Note October/November/December all marked down lower as well in US retail sales…and even prior to this period as well – will bring down Q4 GDP tracking for consumption.

Again, the income to support sales just doesn’t seem to be there, as the sub 3% federal deficit doesn’t seem to have been providing the spending needed to offset the demand leakages (unspent income):

Retail Sales

Overall retail sales in January fell 0.4 percent, following a decrease of 0.1 percent in December (originally up 0.2 percent). The market consensus was for a 0.1 percent dip.

Autos pulled down the total. Motor vehicle & parts declined 2.1 percent, following a decrease of 1.8 percent in December. Excluding autos, sales were unchanged after gaining 0.3 percent the month before (originally up 0.7 percent). Analysts called for a 0.1 percent rise. Gas station sales increased 1.1 percent after jumping 1.5 percent in December. Excluding both autos and gasoline, sales slipped 0.2 percent after rising 0.1 percent in December. The consensus was for a 0.2 percent rise.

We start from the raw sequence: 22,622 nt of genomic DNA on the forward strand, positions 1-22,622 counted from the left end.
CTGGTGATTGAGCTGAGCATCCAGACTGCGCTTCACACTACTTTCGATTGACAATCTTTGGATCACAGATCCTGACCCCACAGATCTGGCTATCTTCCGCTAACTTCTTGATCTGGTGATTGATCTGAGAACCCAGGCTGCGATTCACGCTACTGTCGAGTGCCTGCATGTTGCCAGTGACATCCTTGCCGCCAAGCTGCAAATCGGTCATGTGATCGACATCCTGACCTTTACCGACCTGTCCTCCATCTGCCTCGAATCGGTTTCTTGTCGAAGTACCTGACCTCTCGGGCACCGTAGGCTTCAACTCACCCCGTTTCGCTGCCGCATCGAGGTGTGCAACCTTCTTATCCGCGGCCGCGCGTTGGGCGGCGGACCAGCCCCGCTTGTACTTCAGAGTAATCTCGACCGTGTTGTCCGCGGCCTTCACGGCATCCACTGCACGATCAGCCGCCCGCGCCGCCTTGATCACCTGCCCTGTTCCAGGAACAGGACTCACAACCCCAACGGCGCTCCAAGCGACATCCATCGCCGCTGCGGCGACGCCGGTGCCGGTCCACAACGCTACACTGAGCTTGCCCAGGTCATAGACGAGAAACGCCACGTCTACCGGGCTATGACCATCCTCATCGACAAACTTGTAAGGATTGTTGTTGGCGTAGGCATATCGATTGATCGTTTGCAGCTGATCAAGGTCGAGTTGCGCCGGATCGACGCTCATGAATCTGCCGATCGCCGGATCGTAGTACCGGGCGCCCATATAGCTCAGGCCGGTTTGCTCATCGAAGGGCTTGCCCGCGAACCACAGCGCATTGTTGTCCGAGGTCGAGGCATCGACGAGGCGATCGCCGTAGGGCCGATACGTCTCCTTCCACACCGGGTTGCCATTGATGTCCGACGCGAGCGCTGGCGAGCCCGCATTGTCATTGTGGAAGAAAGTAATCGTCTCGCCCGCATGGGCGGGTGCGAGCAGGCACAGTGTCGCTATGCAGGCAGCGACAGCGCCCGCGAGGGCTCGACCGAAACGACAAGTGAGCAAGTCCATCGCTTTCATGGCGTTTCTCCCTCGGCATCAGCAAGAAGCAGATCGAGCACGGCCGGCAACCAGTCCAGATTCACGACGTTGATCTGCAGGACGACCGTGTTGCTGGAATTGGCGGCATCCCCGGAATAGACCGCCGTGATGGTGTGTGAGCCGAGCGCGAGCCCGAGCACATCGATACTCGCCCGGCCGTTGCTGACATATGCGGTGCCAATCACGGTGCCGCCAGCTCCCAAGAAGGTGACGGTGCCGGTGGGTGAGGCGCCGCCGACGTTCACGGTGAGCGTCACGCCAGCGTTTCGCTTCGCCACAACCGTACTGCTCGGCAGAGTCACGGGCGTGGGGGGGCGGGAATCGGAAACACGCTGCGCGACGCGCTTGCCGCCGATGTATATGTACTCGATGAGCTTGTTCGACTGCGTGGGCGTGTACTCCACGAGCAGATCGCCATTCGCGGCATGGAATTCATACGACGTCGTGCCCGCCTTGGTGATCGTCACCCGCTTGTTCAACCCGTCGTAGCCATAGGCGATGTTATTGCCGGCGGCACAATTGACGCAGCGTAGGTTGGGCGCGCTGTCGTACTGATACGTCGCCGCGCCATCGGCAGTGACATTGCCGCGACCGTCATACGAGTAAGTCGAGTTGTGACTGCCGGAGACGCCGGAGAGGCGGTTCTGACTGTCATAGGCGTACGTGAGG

In the core, strength was seen in electronics & appliance stores; building materials & garden equipment; and grocery stores. Declines were seen in furniture & home furnishings; health & personal care; clothing; sporting goods, hobby, et al; department stores; nonstore retailers; and food services & drinking places.

The latest report suggests that fourth quarter GDP may be revised down and that first quarter GDP could be soft. Again, atypically adverse weather likely affected the data. Equity futures declined on the news.

When I squint at this chart if anything it seems to have bottomed and nudging irregularly higher:

Posted in Economic Releases, Employment, GDP | No Comments »

Fed is not swayed by any single number, Fisher tells CNBC

Posted by WARREN MOSLER on 10th February 2014

What about 2 consecutive numbers, like Dec and Jan jobs?

Fed is not swayed by any single number, Fisher tells CNBC

February 7 (Reuters) — The U.S. central bank is unlikely to reverse its decision to wind down its bond-buying program in reaction to the weaker-than-expected January jobs report released on Friday. “I will say this about the rest of our committee, is they are not swayed by a single number. They are thoughtful people,” Dallas Federal Reserve Bank President Richard Fisher said on CNBC, referring to the Fed’s policy-setting Federal Open Market Committee.